2018 Ducati Scrambler Desert Sled First Review
Does modern existence feel like a relentless, indigestible deluge of information, bombarding your senses and overwhelming the pitiable brain tasked with comprehending it all? Oh good, it’s not just me. If you need a respite, here’s a tip. Ride a motorcycle. Not only does a helmet block twitter notifications but the right motorcycle can occupy your mind so deeply that only the world immediately in front of you exists.
With that heady preamble, let’s discuss the 2018 Ducati Scrambler Desert Sled. From the foundation of Ducati’s charming Scrambler lineup the Desert Sled adds a reinforced frame, a fully-adjustable suspension, a reinforced and lengthened aluminum swingarm, engine protection, protection for the chain and rear sprocket, and Pirelli Scrorpion Rally STR enduro tires. So, while the standard Scrambler lineup might struggle to fulfil the promise of its mischievous aesthetic the Desert Sled is properly prepared for down-and-dirty shenanigans.
Along with its reinforced frame, the Scrambler Desert Sled sports an extra 2 inches of wheel travel (totaling 7.9-inches front and rear), which I’m told is good for jumping. As a true renegade, I boldly defied Ducati’s rugged overhaul and spent my entire Desert Sled loan riding on safe, predictable pavement. In my defense, enduro-prepped motorcycles rarely leave the streets. With that in mind, what did all my grounded, urban Scramblin’ reveal?
Old school style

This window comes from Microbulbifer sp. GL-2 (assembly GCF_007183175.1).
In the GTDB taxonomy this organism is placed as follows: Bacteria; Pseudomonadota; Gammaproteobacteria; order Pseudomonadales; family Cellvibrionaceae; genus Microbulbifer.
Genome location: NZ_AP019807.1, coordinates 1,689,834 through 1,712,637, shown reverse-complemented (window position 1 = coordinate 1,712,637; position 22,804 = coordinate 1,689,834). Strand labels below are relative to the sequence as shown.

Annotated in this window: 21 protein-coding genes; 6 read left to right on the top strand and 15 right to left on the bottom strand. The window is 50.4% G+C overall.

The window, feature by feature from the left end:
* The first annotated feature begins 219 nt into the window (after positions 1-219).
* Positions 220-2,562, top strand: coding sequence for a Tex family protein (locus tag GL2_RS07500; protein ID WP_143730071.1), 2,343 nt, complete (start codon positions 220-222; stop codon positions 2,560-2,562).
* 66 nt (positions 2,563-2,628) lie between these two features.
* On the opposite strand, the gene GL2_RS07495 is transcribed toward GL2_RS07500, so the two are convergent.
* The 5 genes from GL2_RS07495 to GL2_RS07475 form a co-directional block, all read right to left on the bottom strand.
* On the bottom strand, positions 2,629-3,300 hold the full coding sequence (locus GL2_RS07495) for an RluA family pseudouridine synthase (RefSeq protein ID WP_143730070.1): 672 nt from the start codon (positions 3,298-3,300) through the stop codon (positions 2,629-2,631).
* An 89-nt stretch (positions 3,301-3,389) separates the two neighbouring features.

To start, the Desert Sled looks cool…at least according to the countless strangers who conveyed their verbal and gesture-based approval. Truthfully, I was a touch disappointed my test bike arrived in a comparatively sedate white and gold motif. You see, Ducati also sells a Desert Sled Black Edition, adorned in black (obviously) and retro-fabulous 1980’s red, orange, yellow stripes. It’s superficial but I actually considered purchasing one just for the paint. Hey, it’s cheaper than acquiring TC’s chopper from Magnum P.I.
Minus Ducati’s old-school treatment, the Desert Sled still looks fab with a lovely stitched seat, gold spoked aluminum wheels (19-inch front, 17-inch rear), and a handle bar cushion, just like my old BMX bike. If I had my druthers, the headlight would be an LED unit, both for style points and superior lighting at night. Even so, the grille-clad halogen headlight did a reasonable job illuminating the night and comes circled by an LED ring that looks pretty nifty.
Aesthetics are prime among the Desert Sled’s appeal but from the rider’s perch its strongest emotional charm is audible. The 2-valve, air-cooled L-Twin generates a meaty, low-mid range thrum that you both hear and feel, like the primal purr of a satisfied jungle cat. When exploring the urban jungle (primo segue, huh?) the 803cc L-twin delights. Its smooth, predictable power delivery and ample torque conspire with moderate clutch efforts to make departing from a stop a seamless affair.
Good power, but no reserves
One more note on power. The Scrambler’s 75 horsepower and 50 lb-ft output absolutely gets the job done but, unlike many mid-displacement motorcycles, there’s not much power in reserve. Put another way, though I never lacked for power, aboard the Desert Sled I spent plenty of time with the throttle pinned. For example, when a Ford Transit Express veered into my lane I summoned just enough juice to blast out of the danger zone. Thankfully the Duc’s mirrors were large and clear enough to return a disapproving glance to the eager but inattentive delivery driver.